November 25, 2011

No looking ahead



Almost immediately after 13th-ranked Georgia beat Kentucky last week to sew up the SEC East crown, one of the first questions posed to the Bulldogs in the post-game locker room was whether or not there'd be anyway the team would look past Georgia Tech and ahead to next week's SEC Championship Game.

"Not at all, no chance," junior linebacker Christian Robinson said. "I know there's no way I want the Georgia Tech fans who go to my church have anything to say to me. We're focused; nobody needs to worry about that."

Head coach Mark Richt hasn't taken any chances.

With no off week before this year's contest in Atlanta (noon, ESPN), Richt has had his Bulldogs (9-2) practice in full pads every day this week, if anything just to give the defense as many opportunities as possible to get a handle on the Yellow Jackets' triple-option attack which is averaging 322.6 yards per game.

"We have to play assignment football. If one person misses an assignment, then Georgia Tech will have the chance to make big plays," safety Bacarri Rambo said. "Everyone needs to do their job, stay focused, run to the ball and play full speed."

If looking for the main reason Georgia enters the game on a nine-game streak, look no further than the play of Todd Grantham's defense.

The Bulldogs rank second in both rushing defense (81.3) and total defense (263.5), although Georgia obviously hasn't faced the style of offense used by the Yellow Jackets (8-3), which last year gashed the Bulldogs for 411 yards on the ground.

Richt is counting on a year's experience in Grantham's 3-4 system making a difference in the results this time around.

"In college you defend so many offenses compared to what you defend in the NFL. In the NFL everybody is a lot alike. There are a few differences here and there, but they are a lot more common than not, and in college it's just vast the different types of offenses you have to defend and gain experience with your players and your system against it," Richt said. "I think a lot of guys got bigger, stronger, faster. I think a lot of guys grew up. We got a lot of people in the right spots. Even the coaches besides Coach Grantham understand what we are doing, because Todd was teaching everybody."

Georgia Tech coach Paul Johnson isn't taking anything for granted.

"They have every chance of stopping our offense if we don't go out there and execute," he said. "But I'm looking forward to the challenge. We're going to try and show up and see what happens."

How Georgia's defense stacks up against the Yellow Jacket triple-option is just one of the big storylines as far as Bulldog fans are concerned.

So is who will be getting most of the totes in the Bulldog backfield.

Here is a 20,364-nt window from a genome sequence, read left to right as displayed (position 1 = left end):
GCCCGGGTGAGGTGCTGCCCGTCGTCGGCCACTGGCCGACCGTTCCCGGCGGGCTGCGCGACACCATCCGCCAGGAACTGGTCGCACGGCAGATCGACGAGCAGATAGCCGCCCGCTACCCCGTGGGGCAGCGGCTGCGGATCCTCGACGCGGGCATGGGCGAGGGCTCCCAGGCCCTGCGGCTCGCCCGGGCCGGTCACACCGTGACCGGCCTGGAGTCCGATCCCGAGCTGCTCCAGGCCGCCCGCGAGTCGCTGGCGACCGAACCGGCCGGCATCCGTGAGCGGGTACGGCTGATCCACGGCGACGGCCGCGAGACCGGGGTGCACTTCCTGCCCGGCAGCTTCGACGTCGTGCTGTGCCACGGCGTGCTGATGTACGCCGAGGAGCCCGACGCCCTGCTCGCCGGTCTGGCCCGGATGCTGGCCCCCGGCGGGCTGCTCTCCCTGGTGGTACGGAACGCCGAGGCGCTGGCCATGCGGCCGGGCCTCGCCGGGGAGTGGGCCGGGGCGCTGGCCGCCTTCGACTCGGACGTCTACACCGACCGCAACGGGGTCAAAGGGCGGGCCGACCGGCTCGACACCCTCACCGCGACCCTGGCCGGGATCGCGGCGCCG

Although Richt said Isaiah Crowell will play after offensive guard Chris Burnette rolled up on the freshman's ankle during his second carry against Kentucky, there still remains a question as to how effective he will be.

Carlton Thomas' situation also appears to be a game-time decision.

Thomas was suspended for the third time this year last week for a violation of team rules, and Richt has eschewed a public declaration stating whether or not the junior would play on Saturday.

If Crowell and Thomas can't play, redshirt sophomore Brandon Harton and redshirt freshman Ken Malcome will once again share the bulk of the carries.

Whoever plays, Richt said the Bulldogs must be able to run the football.

"We always like to run the football, but you have to have backs who can do it and some backs who are willing to hang on to the football in the process. The thing about this game is every possession really is pretty crucial. Georgia Tech's offense, because they run the ball so much and reduce yardage throughout and get to those third-and-shorts, that's why they are one of the best third down percentage teams in America," Richt said. "The goal is to run the ball well. If you are able to run the ball well, I don't have a problem with taking as many ticks off the clock as possible in any game. If you've seen us finish ballgames, some of the games have maybe been a little bit boring at the end to some people, because we are trying to get first downs without throwing the ball, because we know we can reduce the chance of a team that might be behind us to get back into the ballgame. The longer we have it, the better chance our defense has to rest."

Georgia Tech's defense has struggled of late.

After holding Clemson's high-powered offense to 17 points three weeks ago, the Yellow Jackets surrendered 37 points in a loss to Virginia Tech (a 37-26 loss) and 31 (a 38-31 win) to Duke, Johnson is concerned how effective his squad will be against the Bulldogs, who have scored at least 30 points against Georgia Tech in Johnson's three years as head coach.

"The last two games haven't been great. We've had spurts where we've played pretty good defense but we haven't been consistent, and you can say that about every aspect of the team, really," Johnson said. "We haven't been able to get any pressure on the passer, and the quarterbacks have completed a high percentage. We've had a hard time getting off the field on third down, but other than that it's all just peachy keen."